2 Dec 2005

Hundreds light a candle for Nguyen

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The Singapore Government has allowed convicted drug smuggler Van Nguyen to hold hands with his mother before his execution tomorrow morning but there will be no final embrace.

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[Protests: Ealier displays of support for Nguyen have included vigils and installations. (ABC TV) ]

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The mood in Canberra has been Sombre leading up to the execution of Van Nguyen, with the Attorney-General condemning the execution as barbaric.

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Singapore has made an exception to its rigid rules to allow convicted heroin smuggler Van Nguyen to hold hands with his mother in their final hours together before his hanging.

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The hanging of Melbourne man Van Nguyen could draw greater attention to another twelve Australians who may face judicial execution in Bali, Vietnam and Kuwait over drugs and terrorism charges.

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From ABC
Hundreds of people are attending vigils around Australia for condemned drug courier Van Nguyen.

Nguyen is to be hanged in Singapore tomorrow morning.

In Victoria, around 300 people lit candles at Federation Square before walking in silence to the Queen Victoria Gardens.

Speeches and prayers were then followed by the lighting of more candles to float in the garden's pond.

Craigieburn Catholic priest Peter Hansen says it has been important for many people to show their sympathy.

"The pain tomorrow will only just be a beginning," Father Hansen said.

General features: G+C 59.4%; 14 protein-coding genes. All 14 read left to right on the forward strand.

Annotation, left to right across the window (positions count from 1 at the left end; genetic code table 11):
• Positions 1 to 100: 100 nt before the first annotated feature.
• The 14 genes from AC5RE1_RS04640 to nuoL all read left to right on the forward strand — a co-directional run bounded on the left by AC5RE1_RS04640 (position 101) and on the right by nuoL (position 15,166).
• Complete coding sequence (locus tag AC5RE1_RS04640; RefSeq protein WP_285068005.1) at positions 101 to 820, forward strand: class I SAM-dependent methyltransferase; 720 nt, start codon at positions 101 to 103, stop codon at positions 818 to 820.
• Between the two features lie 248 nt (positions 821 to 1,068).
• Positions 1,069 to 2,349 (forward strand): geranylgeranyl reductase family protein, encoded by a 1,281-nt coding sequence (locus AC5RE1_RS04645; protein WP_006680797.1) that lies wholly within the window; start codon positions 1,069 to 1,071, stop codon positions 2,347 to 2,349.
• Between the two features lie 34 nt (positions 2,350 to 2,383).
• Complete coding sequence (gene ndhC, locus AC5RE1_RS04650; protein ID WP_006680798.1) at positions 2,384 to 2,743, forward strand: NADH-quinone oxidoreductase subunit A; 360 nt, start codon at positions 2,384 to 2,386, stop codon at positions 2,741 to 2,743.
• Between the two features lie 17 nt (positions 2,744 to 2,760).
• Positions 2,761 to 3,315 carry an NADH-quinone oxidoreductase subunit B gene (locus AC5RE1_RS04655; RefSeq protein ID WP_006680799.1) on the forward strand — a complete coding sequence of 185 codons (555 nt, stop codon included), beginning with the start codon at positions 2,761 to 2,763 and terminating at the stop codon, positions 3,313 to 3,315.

Participants say they cannot believe the penalty will be carried out.

"As the moment approaches it just seems more and more horrific," one vigil participant said.

Another said: "I just can't believe it's going to happen in this day and age."

Hundreds of people gathered at Martin Place in Sydney have been addressed by Tim Goodwin from Amnesty International.

Mr Goodwin says the death penalty is unacceptable

"Tonight we stand together in solidarity with Kim Nguyen, [Van's] brother and his friends and with the families of the other victims of this horrendous penalty around the world," he said.

In Queensland, protesters have gathered in Brisbane's CBD.

The candlelight vigil in the Queen Street Mall has attracted more than 100 people.

They have heard speakers condemn the Singapore Government for allowing the execution to go ahead.

David Copeland from Amnesty International says there has been strong public support for its campaign to save the Australian's life.

Mr Copeland says there is still hope.

"We're making a last appeal to the Singaporean Government to grant to Van Nguyen, this young Australian who faces execution tomorrow morning - it is not too late, while there is life there is hope," he said.

1 comment:

Think Singaporean said...

I truly hope that the sg govt could change their mind. If they do, for sure, they will get good support and respect from its fellow "compassionate" citizens, including me.

MY APPEAL TO SG GOVT:

KILLING IS BAD. LIFE IS PRECIOUS. TO ERR IS HUMAN. GIVE HIM A CHANCE TO LIVE AND TO REPENT FOR WHAT HE'D DONE WRONG AFTER ALL HE'S "COMPLETELY REHABILITATED AND EXECUTION IS A TERRIBLE WASTE" says Nyugen's lawyer, Mr McMahon.